For purposes of this section: (1) The term ``facility'' includes any factory, warehouse, or establishment (including a factory, warehouse, or establishment of an importer) that manufactures, processes, packs, or holds food. Such term does not include farms; restaurants; other retail food establishments; nonprofit food establishments in which food is prepared for or served directly to the consumer; or fishing vessels (except such vessels engaged in processing as defined in section 123.3(k) of title 21, Code of Federal Regulations)
Potential impacts… and action
A key provision of the Waxman bill giving the FDA Secretary future un-named and broad-based powers to issue food safety regulations for the production and harvesting of fruits and vegetables is most worrisome for farmers at this point. As it is, much of FDA's current authority over farms is not distinctly spelled out in any legislation but is the result of a series of court rulings based on previous FDA actions. The Waxman bill represents an opportunity to clarify such murky language, narrow broad-based guidelines and distinctly state the intent of Congress to inform future FDA activity.
Working in conjunction with consumer groups who have been heavily involved in food safety legislation for years now, the NOFA coalitions have managed to integrate the concept of exempting farms who maintain produce identity preservation in the food chain. As opposed to the mega farms whose production is routinely co-mingled and shipped all across the country, this category includes growers involved in direct sales to consumers or restaurants, for instance - or whose farm-identifying label accompanies their produce to the point of sale.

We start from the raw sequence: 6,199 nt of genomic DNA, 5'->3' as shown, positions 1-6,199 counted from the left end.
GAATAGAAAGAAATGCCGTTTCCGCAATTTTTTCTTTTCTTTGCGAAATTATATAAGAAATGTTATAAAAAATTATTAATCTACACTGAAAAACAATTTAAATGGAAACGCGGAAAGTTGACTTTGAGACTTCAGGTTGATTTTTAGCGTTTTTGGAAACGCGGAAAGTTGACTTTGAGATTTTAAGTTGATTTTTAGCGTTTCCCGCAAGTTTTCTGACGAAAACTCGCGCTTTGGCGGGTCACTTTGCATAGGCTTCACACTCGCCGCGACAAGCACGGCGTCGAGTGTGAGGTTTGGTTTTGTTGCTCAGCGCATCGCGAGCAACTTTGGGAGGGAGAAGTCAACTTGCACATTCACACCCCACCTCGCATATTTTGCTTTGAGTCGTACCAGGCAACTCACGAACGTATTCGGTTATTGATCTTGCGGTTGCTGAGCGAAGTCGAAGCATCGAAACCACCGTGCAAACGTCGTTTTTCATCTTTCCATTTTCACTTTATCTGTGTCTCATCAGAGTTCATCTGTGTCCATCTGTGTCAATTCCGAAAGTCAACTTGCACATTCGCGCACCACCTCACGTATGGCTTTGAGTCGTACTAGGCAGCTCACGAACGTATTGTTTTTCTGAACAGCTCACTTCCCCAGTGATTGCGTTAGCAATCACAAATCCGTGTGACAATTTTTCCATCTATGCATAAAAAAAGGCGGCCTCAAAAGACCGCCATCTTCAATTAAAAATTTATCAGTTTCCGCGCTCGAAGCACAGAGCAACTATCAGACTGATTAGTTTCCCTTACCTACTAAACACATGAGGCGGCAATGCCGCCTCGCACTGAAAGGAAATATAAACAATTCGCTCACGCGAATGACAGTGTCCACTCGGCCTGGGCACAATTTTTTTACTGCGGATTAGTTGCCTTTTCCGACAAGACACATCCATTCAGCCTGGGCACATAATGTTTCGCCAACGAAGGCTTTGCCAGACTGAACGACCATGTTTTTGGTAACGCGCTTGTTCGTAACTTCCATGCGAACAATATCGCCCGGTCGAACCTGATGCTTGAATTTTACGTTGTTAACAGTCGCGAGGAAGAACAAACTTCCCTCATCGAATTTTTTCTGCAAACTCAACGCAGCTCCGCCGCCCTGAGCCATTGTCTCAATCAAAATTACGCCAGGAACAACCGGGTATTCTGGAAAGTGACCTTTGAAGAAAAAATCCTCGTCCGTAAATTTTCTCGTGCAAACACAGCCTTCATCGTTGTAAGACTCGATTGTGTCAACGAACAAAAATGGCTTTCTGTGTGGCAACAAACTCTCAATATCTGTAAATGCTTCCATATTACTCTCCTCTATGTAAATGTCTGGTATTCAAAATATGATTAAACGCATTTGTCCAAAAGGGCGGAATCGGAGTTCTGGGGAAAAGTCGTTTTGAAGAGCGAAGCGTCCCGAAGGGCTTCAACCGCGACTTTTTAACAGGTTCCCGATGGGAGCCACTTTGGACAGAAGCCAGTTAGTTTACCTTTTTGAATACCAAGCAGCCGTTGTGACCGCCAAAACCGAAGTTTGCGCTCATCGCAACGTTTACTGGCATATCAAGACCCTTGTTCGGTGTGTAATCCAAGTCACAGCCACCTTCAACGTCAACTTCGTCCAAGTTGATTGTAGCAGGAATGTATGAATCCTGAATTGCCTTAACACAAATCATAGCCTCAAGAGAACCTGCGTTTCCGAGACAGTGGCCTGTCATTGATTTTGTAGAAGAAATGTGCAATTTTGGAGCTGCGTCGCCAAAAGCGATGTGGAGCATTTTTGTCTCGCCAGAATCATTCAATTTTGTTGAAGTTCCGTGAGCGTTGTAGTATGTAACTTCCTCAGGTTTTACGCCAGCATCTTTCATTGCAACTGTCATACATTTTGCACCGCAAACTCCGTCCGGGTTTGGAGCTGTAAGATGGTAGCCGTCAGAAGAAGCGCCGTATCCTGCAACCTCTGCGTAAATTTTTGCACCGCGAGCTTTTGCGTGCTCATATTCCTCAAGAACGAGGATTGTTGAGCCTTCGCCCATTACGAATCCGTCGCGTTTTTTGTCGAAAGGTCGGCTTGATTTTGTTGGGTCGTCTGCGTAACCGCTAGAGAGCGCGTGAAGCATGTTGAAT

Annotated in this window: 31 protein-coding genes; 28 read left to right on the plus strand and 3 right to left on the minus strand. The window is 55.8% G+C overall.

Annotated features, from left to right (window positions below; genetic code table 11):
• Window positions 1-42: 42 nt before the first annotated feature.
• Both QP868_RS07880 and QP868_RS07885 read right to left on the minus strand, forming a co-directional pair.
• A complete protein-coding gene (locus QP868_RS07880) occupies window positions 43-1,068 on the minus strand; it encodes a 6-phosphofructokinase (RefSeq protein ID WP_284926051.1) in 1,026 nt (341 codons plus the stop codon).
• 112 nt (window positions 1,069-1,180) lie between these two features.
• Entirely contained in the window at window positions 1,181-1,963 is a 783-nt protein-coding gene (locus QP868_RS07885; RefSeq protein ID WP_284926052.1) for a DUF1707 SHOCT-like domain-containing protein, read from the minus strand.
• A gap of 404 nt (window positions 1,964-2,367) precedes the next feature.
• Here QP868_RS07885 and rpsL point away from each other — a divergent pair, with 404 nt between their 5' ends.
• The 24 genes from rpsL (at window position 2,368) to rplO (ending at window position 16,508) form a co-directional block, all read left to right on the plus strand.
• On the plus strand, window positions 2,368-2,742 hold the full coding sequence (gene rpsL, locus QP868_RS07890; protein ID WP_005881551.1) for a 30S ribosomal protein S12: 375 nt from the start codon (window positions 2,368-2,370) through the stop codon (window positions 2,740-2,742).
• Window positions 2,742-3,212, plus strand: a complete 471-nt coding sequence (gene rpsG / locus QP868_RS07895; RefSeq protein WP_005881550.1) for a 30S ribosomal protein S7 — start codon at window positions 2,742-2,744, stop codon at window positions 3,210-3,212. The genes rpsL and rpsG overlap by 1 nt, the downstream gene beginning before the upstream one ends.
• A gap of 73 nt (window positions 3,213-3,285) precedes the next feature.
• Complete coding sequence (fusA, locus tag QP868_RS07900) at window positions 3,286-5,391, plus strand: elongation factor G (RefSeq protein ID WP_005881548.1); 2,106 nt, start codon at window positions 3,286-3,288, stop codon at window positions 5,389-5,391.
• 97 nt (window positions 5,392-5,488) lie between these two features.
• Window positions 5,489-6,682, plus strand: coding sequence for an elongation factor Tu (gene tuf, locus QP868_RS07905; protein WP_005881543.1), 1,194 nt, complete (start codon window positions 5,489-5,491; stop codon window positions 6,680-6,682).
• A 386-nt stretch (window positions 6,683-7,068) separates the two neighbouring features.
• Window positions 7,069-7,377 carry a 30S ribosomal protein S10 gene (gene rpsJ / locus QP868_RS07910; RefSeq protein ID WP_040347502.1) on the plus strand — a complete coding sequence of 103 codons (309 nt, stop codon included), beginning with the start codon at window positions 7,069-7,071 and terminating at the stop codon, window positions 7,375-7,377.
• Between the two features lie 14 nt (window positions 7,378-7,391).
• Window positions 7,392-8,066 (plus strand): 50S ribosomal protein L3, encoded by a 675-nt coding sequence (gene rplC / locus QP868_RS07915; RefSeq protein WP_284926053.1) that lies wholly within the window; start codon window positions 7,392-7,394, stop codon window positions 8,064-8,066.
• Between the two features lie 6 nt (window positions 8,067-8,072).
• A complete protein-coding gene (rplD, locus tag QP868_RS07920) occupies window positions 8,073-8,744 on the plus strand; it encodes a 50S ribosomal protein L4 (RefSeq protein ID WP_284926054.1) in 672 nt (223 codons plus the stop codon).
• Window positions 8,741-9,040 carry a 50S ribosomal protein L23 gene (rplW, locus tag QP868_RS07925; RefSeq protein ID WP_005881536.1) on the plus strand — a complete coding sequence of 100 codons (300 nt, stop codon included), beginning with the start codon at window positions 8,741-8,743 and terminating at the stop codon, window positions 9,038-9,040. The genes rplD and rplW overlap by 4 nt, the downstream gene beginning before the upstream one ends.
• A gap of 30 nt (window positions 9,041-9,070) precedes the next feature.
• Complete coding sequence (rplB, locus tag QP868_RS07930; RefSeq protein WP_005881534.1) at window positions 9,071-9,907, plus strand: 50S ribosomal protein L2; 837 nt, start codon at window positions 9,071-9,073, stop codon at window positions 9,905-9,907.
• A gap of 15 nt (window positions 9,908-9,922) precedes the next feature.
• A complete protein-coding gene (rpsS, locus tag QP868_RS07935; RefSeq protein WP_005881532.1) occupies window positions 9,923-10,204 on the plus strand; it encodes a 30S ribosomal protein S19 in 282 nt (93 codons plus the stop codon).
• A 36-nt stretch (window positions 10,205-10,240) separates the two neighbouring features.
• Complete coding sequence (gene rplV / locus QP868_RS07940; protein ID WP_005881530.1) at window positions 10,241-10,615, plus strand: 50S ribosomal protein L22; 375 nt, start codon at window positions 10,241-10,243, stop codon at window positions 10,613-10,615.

This Waxman draft has a long row to hoe before becoming law. The energy and Commerce Committee must amend the draft and send the resulting Bill to the House floor for discussion, amendments and a vote and with all the other legislative activity right now this can take lots of time - unless there's another food contamination outbreak that galvanizes activity. At this point, aside from a bill by Senator Durbin (D,IL), there's minimal activity on the Senate side. Once the Senate marks up and votes on a bill, a House-Senate Conference Committee must resolve legislative differences and come up with a final bill that must be passed by both houses of Congress and then signed into law by the President.
Meanwhile, the nation's organic and sustainable agriculture organizations have their own directly accessible activist constituency of highly supportive farmers, gardeners and consumers - who are vocal voters - that Congress will have to pay attention to. The outraged response that produced a record 275,000 comments that was received by USDA in 1999 over the misguided first organic rule is a case in point, and the current strong grassroots response against the National Animal Identification System (NAIS) at hearings across the country is another.
NOFA has made some progress in Congress by taking the responsible high road in helping to quell over-reaction and making reasonable attempts to present valid positions that make it clear that legislation should address the Industrial culprits - and not throw the alternative ag baby out with the bath water. Our grassroots farming support groups have earned the respect of our members and some lawmakers on this - and we need to keep stating our case and continue to use this clout responsibly in developing the draft language. But failing that, if push comes to shove there's the also the realization that we have the ability to orchestrate and unleash a mighty response that lawmakers might not want to find themselves on the wrong side of...
This page was last modified on June 02, 2009 at 1:26:01 PM.